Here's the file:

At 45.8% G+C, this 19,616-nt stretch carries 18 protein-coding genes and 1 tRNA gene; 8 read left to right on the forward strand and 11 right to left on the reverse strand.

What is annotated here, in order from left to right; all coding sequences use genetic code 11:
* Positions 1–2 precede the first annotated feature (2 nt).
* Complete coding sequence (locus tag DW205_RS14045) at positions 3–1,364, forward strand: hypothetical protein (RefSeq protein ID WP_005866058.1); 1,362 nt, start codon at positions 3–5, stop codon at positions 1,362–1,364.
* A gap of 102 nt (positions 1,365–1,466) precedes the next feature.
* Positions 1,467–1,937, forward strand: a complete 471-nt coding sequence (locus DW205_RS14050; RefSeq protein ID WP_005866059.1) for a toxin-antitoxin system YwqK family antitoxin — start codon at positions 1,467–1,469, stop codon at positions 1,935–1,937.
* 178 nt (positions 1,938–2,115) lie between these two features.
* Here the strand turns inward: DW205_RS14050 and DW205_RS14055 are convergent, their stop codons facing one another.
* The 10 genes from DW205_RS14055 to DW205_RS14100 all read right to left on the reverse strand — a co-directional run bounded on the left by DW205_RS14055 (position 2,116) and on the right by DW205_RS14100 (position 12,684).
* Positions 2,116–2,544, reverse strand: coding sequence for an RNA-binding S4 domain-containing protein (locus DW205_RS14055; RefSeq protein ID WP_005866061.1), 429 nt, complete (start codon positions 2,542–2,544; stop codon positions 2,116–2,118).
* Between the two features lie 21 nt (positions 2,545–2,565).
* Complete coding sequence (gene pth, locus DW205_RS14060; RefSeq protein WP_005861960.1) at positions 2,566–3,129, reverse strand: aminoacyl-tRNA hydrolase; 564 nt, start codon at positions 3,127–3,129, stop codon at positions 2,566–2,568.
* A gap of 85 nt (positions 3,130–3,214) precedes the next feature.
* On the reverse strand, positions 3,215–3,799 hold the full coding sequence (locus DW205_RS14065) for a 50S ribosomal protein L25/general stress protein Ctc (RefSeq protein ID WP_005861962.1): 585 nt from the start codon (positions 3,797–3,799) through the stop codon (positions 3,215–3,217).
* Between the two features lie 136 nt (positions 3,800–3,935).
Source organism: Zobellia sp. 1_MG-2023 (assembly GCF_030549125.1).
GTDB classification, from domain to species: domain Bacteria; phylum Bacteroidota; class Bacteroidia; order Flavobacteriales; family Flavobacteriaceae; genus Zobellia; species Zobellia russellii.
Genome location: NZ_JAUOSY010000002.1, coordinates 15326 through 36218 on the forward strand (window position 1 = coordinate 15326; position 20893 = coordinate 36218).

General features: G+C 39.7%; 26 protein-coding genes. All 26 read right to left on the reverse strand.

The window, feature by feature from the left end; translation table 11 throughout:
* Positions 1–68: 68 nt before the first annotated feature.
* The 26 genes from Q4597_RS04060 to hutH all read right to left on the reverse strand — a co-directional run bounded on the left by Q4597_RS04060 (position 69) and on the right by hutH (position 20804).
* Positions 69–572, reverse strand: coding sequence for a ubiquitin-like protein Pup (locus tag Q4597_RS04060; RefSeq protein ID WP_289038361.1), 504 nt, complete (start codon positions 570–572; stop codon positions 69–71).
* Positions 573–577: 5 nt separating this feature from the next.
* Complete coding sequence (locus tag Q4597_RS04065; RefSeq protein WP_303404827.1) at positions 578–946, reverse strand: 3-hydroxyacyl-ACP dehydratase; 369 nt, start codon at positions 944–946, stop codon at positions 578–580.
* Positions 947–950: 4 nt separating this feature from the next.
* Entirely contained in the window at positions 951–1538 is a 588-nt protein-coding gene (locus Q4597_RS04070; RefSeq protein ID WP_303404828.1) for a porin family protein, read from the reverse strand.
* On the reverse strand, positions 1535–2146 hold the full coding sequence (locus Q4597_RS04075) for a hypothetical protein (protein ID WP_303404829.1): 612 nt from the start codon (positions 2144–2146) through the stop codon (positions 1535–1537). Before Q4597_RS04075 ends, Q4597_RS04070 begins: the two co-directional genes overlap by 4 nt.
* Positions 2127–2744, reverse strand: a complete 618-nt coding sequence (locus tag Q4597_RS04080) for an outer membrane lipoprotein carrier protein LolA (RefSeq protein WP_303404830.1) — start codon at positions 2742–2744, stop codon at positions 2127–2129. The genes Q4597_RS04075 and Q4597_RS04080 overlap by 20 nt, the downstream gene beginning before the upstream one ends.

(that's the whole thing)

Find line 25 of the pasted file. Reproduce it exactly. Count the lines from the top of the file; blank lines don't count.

* Complete coding sequence (locus tag Q4597_RS04065; RefSeq protein WP_303404827.1) at positions 578–946, reverse strand: 3-hydroxyacyl-ACP dehydratase; 369 nt, start codon at positions 944–946, stop codon at positions 578–580.